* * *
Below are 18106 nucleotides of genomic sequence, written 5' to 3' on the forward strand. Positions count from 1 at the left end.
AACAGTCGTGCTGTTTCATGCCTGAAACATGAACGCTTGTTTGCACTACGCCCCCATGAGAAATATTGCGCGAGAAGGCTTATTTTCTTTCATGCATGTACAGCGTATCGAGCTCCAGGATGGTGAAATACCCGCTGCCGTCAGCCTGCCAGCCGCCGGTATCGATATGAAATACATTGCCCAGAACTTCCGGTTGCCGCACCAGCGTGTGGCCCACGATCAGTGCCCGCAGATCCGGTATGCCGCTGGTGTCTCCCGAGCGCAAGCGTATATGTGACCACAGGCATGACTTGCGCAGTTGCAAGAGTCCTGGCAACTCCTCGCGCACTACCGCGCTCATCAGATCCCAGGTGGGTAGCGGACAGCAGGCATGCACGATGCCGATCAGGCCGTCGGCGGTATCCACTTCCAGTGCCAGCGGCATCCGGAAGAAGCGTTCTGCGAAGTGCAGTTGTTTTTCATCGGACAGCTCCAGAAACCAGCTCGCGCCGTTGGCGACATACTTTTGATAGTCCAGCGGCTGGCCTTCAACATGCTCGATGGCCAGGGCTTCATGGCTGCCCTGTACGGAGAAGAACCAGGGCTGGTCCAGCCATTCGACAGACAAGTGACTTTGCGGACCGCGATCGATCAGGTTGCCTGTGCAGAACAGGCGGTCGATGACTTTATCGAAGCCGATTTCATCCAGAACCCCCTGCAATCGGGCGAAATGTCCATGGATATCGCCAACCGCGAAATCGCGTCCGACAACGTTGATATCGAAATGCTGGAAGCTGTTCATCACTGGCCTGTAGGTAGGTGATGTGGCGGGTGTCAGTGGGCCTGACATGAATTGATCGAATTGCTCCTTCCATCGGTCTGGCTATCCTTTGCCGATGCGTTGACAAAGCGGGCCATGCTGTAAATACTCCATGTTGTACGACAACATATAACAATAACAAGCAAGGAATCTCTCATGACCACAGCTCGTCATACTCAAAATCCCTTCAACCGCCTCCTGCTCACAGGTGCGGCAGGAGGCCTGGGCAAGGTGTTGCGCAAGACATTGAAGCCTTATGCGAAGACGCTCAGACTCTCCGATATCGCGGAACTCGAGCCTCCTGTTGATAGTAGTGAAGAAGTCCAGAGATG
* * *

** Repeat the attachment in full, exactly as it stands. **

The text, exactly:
Below are 18106 nucleotides of genomic sequence, written 5' to 3' on the forward strand. Positions count from 1 at the left end.
AACAGTCGTGCTGTTTCATGCCTGAAACATGAACGCTTGTTTGCACTACGCCCCCATGAGAAATATTGCGCGAGAAGGCTTATTTTCTTTCATGCATGTACAGCGTATCGAGCTCCAGGATGGTGAAATACCCGCTGCCGTCAGCCTGCCAGCCGCCGGTATCGATATGAAATACATTGCCCAGAACTTCCGGTTGCCGCACCAGCGTGTGGCCCACGATCAGTGCCCGCAGATCCGGTATGCCGCTGGTGTCTCCCGAGCGCAAGCGTATATGTGACCACAGGCATGACTTGCGCAGTTGCAAGAGTCCTGGCAACTCCTCGCGCACTACCGCGCTCATCAGATCCCAGGTGGGTAGCGGACAGCAGGCATGCACGATGCCGATCAGGCCGTCGGCGGTATCCACTTCCAGTGCCAGCGGCATCCGGAAGAAGCGTTCTGCGAAGTGCAGTTGTTTTTCATCGGACAGCTCCAGAAACCAGCTCGCGCCGTTGGCGACATACTTTTGATAGTCCAGCGGCTGGCCTTCAACATGCTCGATGGCCAGGGCTTCATGGCTGCCCTGTACGGAGAAGAACCAGGGCTGGTCCAGCCATTCGACAGACAAGTGACTTTGCGGACCGCGATCGATCAGGTTGCCTGTGCAGAACAGGCGGTCGATGACTTTATCGAAGCCGATTTCATCCAGAACCCCCTGCAATCGGGCGAAATGTCCATGGATATCGCCAACCGCGAAATCGCGTCCGACAACGTTGATATCGAAATGCTGGAAGCTGTTCATCACTGGCCTGTAGGTAGGTGATGTGGCGGGTGTCAGTGGGCCTGACATGAATTGATCGAATTGCTCCTTCCATCGGTCTGGCTATCCTTTGCCGATGCGTTGACAAAGCGGGCCATGCTGTAAATACTCCATGTTGTACGACAACATATAACAATAACAAGCAAGGAATCTCTCATGACCACAGCTCGTCATACTCAAAATCCCTTCAACCGCCTCCTGCTCACAGGTGCGGCAGGAGGCCTGGGCAAGGTGTTGCGCAAGACATTGAAGCCTTATGCGAAGACGCTCAGACTCTCCGATATCGCGGAACTCGAGCCTCCTGTTGATAGTAGTGAAGAAGTCCAGAGATG